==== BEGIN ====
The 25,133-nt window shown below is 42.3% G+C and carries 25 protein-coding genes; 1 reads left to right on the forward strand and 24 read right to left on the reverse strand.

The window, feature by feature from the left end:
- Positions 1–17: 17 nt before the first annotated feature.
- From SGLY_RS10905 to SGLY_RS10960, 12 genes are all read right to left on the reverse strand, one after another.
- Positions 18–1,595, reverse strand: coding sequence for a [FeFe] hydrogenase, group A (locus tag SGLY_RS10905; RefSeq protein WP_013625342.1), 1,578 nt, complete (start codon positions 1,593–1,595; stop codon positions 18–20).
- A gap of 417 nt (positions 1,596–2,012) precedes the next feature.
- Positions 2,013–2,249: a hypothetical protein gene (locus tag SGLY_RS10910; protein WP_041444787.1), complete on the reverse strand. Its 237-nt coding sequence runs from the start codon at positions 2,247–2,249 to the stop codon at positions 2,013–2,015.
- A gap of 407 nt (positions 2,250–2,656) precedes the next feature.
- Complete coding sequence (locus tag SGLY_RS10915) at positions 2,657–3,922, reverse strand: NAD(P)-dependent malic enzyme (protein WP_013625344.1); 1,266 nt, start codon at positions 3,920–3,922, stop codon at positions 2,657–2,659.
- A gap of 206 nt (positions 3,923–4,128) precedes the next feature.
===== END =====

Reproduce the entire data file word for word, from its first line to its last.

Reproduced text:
The 25,133-nt window shown below is 42.3% G+C and carries 25 protein-coding genes; 1 reads left to right on the forward strand and 24 read right to left on the reverse strand.

The window, feature by feature from the left end:
- Positions 1–17: 17 nt before the first annotated feature.
- From SGLY_RS10905 to SGLY_RS10960, 12 genes are all read right to left on the reverse strand, one after another.
- Positions 18–1,595, reverse strand: coding sequence for a [FeFe] hydrogenase, group A (locus tag SGLY_RS10905; RefSeq protein WP_013625342.1), 1,578 nt, complete (start codon positions 1,593–1,595; stop codon positions 18–20).
- A gap of 417 nt (positions 1,596–2,012) precedes the next feature.
- Positions 2,013–2,249: a hypothetical protein gene (locus tag SGLY_RS10910; protein WP_041444787.1), complete on the reverse strand. Its 237-nt coding sequence runs from the start codon at positions 2,247–2,249 to the stop codon at positions 2,013–2,015.
- A gap of 407 nt (positions 2,250–2,656) precedes the next feature.
- Complete coding sequence (locus tag SGLY_RS10915) at positions 2,657–3,922, reverse strand: NAD(P)-dependent malic enzyme (protein WP_013625344.1); 1,266 nt, start codon at positions 3,920–3,922, stop codon at positions 2,657–2,659.
- A gap of 206 nt (positions 3,923–4,128) precedes the next feature.